Celebrating A Legacy in the Making
“I have always had a deeply rooted belief in family,” says Executive Vice Dean Maria Soto-Greene. “You care for each other, and for your fellow human beings. I always say NJMS is a family and our community helps you realize that caring is not limited by boundaries.”
In mid-April, Dr. Soto-Greene received the Clement A. Price Human Dignity Award in recognition of her “exceptional achievement and commitment to promoting and practicing diversity, inclusion, and equity at Rutgers and in the broader community.” The Award also honors her thirty-plus years of service to NJMS.
It’s been a career, and a legacy of service, that almost didn’t happen. “I was not someone who planned to go medical school,” she says. “I was studying medical technology, and I took a class called Black Community Health. Hearing those physicians who were practicing in this community had a profound effect on me.”
Dr. Soto-Greene grew up in Hudson County and was the second in her family to graduate from high school and the first to go to college. But it was only when she met Mr. Foster Burnett, then the assistant dean for minority affairs at Rutgers New Jersey Medical School, that she began to think about a career in medicine.
“Mr. Burnett inspired me to do more, “He said to me, ‘What are you going to do with the rest of your life?’ He encouraged me to volunteer at the old Martland Hospital. He was bringing me toward something I hadn’t explored. Hearing the life journeys of these amazing physicians made what seemed impossible possible.”
Dr. Robert L. Johnson, dean of New Jersey Medical School and a longtime colleague of Dr. Soto-Greene, was “delighted” when he learned that she was to receive the Clement A. Price Award. “Throughout her career at NJMS, Dr. Soto-Greene has been a living example to our faculty, staff, students, residents and fellows, of the values of practicing diversity, inclusion, equity and access across racial and ethnic lines. Be it through her efforts and advocacy as director of the Hispanic Center of Excellence at New Jersey Medical School, now in its 28th year of operation, her efforts directed toward the recruitment and retention of a diverse faculty and student population, or her advocacy on behalf of our diverse patient population, Dr. Soto-Greene embodies the values that Dr. Clement Price espoused throughout his life.”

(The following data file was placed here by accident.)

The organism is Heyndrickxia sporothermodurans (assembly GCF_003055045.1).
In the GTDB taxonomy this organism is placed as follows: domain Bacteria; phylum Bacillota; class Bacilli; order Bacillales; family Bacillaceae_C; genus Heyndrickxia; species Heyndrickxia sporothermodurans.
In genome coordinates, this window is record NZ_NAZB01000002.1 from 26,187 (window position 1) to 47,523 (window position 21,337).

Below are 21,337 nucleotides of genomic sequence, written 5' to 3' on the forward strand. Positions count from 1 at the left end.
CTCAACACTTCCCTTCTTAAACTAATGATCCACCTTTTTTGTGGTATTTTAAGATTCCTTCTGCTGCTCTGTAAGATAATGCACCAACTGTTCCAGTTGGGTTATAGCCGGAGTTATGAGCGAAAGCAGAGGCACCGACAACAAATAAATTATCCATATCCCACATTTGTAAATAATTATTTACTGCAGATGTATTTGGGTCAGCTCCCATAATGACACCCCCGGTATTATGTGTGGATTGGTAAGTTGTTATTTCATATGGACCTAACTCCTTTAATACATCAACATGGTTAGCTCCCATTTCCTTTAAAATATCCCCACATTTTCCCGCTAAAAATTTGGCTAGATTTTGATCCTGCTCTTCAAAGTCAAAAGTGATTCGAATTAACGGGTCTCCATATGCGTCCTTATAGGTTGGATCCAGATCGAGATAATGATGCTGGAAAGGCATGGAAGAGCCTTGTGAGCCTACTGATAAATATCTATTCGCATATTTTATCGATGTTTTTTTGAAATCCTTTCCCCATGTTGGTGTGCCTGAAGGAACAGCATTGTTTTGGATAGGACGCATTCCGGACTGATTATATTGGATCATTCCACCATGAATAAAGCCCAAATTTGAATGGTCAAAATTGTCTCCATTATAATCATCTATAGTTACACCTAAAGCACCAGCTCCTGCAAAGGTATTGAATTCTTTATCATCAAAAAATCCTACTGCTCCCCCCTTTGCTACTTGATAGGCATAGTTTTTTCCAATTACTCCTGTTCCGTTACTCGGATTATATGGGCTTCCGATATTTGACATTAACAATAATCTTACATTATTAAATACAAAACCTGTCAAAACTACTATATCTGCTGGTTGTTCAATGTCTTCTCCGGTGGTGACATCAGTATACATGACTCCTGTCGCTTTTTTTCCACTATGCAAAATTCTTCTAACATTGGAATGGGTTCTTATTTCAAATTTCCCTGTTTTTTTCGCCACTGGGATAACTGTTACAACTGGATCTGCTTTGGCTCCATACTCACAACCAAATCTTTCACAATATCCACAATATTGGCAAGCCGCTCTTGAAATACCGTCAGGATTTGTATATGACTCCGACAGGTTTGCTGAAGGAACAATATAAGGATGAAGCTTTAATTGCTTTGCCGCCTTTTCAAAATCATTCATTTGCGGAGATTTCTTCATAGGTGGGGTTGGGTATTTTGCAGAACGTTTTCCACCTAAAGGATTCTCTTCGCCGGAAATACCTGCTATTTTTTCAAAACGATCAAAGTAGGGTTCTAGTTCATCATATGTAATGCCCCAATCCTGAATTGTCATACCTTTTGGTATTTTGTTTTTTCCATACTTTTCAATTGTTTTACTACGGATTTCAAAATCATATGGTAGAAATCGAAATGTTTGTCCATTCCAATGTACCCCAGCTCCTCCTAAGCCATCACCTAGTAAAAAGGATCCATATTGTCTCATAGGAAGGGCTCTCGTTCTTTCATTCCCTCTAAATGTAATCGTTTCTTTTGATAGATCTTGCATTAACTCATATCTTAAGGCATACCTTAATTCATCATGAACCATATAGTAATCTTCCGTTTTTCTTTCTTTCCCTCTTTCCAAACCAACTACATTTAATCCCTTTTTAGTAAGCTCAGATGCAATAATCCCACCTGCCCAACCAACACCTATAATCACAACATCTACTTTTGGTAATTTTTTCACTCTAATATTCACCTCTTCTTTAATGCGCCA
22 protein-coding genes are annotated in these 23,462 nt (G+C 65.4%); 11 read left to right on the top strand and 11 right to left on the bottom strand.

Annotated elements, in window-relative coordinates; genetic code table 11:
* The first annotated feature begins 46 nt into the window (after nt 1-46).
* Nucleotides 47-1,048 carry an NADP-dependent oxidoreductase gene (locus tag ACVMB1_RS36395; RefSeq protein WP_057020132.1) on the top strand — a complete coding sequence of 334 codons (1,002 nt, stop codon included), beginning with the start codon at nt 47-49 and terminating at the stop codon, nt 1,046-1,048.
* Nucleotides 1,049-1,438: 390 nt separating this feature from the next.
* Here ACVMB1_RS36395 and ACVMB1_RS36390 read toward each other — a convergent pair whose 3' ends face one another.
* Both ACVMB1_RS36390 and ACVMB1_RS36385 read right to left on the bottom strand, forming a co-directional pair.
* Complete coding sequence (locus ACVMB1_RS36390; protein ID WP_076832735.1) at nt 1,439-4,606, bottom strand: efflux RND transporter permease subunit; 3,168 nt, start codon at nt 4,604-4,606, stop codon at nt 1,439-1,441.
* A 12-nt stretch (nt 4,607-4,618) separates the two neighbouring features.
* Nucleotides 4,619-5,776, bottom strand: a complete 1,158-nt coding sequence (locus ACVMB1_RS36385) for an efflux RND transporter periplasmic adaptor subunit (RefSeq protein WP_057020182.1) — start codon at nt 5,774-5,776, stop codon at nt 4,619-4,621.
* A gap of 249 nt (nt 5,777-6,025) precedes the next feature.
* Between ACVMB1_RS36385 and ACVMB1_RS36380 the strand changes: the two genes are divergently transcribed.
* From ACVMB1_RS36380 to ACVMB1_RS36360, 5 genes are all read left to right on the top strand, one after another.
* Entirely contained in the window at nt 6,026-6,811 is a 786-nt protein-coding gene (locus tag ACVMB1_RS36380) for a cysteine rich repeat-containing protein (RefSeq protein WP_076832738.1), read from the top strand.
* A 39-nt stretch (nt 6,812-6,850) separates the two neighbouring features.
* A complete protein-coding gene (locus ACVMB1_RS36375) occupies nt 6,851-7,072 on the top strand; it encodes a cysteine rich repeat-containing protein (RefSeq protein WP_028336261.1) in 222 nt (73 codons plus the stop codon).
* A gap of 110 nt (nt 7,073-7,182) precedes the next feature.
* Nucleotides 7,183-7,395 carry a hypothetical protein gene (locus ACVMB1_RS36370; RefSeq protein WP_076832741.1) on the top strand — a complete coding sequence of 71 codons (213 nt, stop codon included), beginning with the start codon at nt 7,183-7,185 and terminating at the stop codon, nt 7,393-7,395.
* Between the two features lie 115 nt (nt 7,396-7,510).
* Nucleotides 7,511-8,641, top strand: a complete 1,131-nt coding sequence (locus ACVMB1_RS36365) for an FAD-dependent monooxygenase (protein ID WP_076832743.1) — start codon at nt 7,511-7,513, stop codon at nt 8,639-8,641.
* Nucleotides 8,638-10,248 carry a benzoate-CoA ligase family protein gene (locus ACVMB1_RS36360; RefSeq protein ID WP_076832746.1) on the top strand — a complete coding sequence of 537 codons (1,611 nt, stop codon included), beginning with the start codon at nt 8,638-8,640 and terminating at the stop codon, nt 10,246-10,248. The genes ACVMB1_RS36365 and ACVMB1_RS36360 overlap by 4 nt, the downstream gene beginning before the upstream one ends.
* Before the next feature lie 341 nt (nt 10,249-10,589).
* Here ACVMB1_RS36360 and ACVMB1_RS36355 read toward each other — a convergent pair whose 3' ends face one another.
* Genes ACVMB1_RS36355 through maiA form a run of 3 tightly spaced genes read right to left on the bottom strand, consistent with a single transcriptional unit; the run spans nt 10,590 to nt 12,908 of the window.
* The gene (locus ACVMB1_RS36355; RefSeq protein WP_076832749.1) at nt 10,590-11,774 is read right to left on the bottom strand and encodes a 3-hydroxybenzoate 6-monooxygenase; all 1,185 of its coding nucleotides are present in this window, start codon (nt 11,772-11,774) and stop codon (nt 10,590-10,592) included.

Soto-Greene says she’s honored and humbled to receive an award named for Dr. Clement A. Price, and gratified to know she’s positively influenced others in the same ways that she was influenced long ago.
Still, there are times, when she says, “I’m writing another diversity workforce grant and I think, I can’t do this anymore. But then I think about the impact that it will have on the lives of others, and that’s where I draw the strength to keep moving forward. One should never lose sight of the difference these efforts make in your own life, let alone what you can do for the next generation. That’s what keeps me going.”